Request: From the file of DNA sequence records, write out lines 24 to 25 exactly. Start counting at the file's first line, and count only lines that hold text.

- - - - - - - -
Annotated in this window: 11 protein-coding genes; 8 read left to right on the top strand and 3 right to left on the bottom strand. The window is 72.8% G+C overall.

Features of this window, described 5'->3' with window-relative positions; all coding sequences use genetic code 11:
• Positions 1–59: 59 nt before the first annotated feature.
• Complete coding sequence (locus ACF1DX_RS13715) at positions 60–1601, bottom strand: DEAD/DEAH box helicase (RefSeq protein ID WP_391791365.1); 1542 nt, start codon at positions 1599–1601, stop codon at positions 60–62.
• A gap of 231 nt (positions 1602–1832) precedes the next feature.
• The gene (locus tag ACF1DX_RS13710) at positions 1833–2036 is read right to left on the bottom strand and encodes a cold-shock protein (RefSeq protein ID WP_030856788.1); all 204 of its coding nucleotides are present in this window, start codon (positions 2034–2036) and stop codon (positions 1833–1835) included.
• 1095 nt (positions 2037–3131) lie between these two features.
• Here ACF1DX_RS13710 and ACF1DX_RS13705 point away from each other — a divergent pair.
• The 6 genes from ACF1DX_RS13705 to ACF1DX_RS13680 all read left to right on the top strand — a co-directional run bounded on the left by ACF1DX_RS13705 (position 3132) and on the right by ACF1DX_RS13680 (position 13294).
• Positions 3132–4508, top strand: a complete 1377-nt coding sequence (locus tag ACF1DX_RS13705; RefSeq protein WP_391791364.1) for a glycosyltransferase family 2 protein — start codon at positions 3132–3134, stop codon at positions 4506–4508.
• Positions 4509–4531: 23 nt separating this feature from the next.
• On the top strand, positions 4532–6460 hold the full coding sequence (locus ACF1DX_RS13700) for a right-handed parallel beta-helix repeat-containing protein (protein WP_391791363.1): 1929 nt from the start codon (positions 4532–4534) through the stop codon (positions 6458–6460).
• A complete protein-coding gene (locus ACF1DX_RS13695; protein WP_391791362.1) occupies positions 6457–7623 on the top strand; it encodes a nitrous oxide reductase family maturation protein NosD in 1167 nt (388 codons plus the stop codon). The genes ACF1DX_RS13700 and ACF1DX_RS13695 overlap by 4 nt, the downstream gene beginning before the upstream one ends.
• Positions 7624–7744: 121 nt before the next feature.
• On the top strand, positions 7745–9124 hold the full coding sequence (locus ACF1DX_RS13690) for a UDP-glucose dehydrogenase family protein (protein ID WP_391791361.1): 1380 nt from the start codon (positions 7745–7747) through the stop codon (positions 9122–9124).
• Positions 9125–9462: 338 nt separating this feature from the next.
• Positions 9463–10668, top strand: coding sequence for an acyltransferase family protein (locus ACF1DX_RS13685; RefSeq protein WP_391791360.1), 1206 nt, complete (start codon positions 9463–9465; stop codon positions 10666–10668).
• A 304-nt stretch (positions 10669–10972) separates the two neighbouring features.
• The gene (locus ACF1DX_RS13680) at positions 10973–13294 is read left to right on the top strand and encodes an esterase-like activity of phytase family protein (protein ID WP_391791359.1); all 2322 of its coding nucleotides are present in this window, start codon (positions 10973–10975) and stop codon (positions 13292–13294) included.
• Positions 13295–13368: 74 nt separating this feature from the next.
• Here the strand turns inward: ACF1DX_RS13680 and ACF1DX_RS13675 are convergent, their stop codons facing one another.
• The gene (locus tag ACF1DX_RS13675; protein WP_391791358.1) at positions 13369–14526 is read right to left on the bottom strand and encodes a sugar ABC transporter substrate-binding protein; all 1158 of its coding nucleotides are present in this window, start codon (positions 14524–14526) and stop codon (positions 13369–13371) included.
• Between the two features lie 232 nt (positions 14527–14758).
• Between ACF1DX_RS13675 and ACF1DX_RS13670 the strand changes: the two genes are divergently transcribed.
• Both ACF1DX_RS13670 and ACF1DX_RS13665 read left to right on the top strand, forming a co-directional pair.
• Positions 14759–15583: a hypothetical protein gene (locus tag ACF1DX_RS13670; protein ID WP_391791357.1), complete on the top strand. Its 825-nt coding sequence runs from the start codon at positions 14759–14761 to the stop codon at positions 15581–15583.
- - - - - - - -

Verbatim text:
• Between ACF1DX_RS13675 and ACF1DX_RS13670 the strand changes: the two genes are divergently transcribed.
• Both ACF1DX_RS13670 and ACF1DX_RS13665 read left to right on the top strand, forming a co-directional pair.